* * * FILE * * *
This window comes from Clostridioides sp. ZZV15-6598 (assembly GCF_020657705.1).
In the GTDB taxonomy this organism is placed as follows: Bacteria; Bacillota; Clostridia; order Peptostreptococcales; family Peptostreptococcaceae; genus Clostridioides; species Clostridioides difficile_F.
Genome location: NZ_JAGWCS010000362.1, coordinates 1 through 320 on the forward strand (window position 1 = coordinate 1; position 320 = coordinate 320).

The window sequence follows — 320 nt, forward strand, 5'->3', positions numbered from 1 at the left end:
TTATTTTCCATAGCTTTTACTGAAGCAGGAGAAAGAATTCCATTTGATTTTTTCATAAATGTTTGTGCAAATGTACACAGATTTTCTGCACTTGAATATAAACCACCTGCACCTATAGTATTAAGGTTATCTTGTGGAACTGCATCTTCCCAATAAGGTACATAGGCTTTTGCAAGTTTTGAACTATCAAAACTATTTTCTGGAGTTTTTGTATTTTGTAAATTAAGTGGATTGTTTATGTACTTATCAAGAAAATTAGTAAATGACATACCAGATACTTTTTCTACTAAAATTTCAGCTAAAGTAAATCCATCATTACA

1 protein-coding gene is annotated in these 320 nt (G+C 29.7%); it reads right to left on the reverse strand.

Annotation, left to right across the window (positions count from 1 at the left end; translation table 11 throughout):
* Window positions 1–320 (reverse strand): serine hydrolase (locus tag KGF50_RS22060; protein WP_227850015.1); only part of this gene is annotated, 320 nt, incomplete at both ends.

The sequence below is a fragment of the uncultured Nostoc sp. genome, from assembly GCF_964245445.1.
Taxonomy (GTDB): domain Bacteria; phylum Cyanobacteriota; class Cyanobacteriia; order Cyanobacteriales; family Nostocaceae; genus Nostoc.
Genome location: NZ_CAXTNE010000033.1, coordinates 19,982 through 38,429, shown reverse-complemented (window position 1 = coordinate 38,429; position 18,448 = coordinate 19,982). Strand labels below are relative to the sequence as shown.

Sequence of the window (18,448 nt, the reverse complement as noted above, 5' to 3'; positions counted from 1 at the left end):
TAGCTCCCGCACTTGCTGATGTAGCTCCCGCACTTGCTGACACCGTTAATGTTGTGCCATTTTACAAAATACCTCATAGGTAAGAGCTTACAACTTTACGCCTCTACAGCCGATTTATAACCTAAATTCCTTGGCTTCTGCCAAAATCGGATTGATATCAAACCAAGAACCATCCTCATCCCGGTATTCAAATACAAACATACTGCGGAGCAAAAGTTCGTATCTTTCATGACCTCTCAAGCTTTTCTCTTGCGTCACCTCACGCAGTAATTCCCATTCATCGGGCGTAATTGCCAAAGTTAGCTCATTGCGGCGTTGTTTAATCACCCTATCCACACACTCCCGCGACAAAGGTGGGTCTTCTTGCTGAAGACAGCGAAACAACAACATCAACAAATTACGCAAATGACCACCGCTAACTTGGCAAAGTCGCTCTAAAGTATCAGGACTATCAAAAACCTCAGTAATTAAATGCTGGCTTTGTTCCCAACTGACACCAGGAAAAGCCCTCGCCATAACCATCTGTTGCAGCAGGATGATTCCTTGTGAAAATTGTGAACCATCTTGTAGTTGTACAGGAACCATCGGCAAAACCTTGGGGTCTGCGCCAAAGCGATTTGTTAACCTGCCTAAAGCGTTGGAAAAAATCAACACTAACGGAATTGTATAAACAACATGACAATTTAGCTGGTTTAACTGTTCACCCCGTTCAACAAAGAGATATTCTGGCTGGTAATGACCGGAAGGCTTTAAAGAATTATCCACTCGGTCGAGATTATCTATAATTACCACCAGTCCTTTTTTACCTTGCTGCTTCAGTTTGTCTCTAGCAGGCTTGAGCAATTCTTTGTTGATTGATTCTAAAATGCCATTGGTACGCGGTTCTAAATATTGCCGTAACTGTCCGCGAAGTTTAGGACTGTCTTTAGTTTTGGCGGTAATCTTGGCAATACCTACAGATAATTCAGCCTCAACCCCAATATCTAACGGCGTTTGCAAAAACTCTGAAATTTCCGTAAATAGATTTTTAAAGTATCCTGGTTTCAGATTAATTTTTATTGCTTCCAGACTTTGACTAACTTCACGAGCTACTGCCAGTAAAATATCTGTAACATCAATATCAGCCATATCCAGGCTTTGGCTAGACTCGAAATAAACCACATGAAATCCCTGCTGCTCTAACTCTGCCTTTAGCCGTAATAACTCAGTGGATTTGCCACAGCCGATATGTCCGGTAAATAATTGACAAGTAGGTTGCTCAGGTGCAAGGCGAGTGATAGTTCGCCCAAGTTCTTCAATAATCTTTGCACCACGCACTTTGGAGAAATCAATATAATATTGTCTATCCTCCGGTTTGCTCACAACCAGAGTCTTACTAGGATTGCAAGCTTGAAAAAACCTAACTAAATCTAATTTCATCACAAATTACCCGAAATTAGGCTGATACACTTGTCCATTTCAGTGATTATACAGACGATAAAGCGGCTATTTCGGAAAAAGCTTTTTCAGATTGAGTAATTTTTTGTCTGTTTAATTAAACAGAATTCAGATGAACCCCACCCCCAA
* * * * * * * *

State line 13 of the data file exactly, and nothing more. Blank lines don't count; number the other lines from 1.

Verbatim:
TAGCTCCCGCACTTGCTGATGTAGCTCCCGCACTTGCTGACACCGTTAATGTTGTGCCATTTTACAAAATACCTCATAGGTAAGAGCTTACAACTTTACGCCTCTACAGCCGATTTATAACCTAAATTCCTTGGCTTCTGCCAAAATCGGATTGATATCAAACCAAGAACCATCCTCATCCCGGTATTCAAATACAAACATACTGCGGAGCAAAAGTTCGTATCTTTCATGACCTCTCAAGCTTTTCTCTTGCGTCACCTCACGCAGTAATTCCCATTCATCGGGCGTAATTGCCAAAGTTAGCTCATTGCGGCGTTGTTTAATCACCCTATCCACACACTCCCGCGACAAAGGTGGGTCTTCTTGCTGAAGACAGCGAAACAACAACATCAACAAATTACGCAAATGACCACCGCTAACTTGGCAAAGTCGCTCTAAAGTATCAGGACTATCAAAAACCTCAGTAATTAAATGCTGGCTTTGTTCCCAACTGACACCAGGAAAAGCCCTCGCCATAACCATCTGTTGCAGCAGGATGATTCCTTGTGAAAATTGTGAACCATCTTGTAGTTGTACAGGAACCATCGGCAAAACCTTGGGGTCTGCGCCAAAGCGATTTGTTAACCTGCCTAAAGCGTTGGAAAAAATCAACACTAACGGAATTGTATAAACAACATGACAATTTAGCTGGTTTAACTGTTCACCCCGTTCAACAAAGAGATATTCTGGCTGGTAATGACCGGAAGGCTTTAAAGAATTATCCACTCGGTCGAGATTATCTATAATTACCACCAGTCCTTTTTTACCTTGCTGCTTCAGTTTGTCTCTAGCAGGCTTGAGCAATTCTTTGTTGATTGATTCTAAAATGCCATTGGTACGCGGTTCTAAATATTGCCGTAACTGTCCGCGAAGTTTAGGACTGTCTTTAGTTTTGGCGGTAATCTTGGCAATACCTACAGATAATTCAGCCTCAACCCCAATATCTAACGGCGTTTGCAAAAACTCTGAAATTTCCGTAAATAGATTTTTAAAGTATCCTGGTTTCAGATTAATTTTTATTGCTTCCAGACTTTGACTAACTTCACGAGCTACTGCCAGTAAAATATCTGTAACATCAATATCAGCCATATCCAGGCTTTGGCTAGACTCGAAATAAACCACATGAAATCCCTGCTGCTCTAACTCTGCCTTTAGCCGTAATAACTCAGTGGATTTGCCACAGCCGATATGTCCGGTAAATAATTGACAAGTAGGTTGCTCAGGTGCAAGGCGAGTGATAGTTCGCCCAAGTTCTTCAATAATCTTTGCACCACGCACTTTGGAGAAATCAATATAATATTGTCTATCCTCCGGTTTGCTCACAACCAGAGTCTTACTAGGATTGCAAGCTTGAAAAAACCTAACTAAATCTAATTTCATCACAAATTACCCGAAATTAGGCTGATACACTTGTCCATTTCAGTGATTATACAGACGATAAAGCGGCTATTTCGGAAAAAGCTTTTTCAGATTGAGTAATTTTTTGTCTGTTTAATTAAACAGAATTCAGATGAACCCCACCCCCAA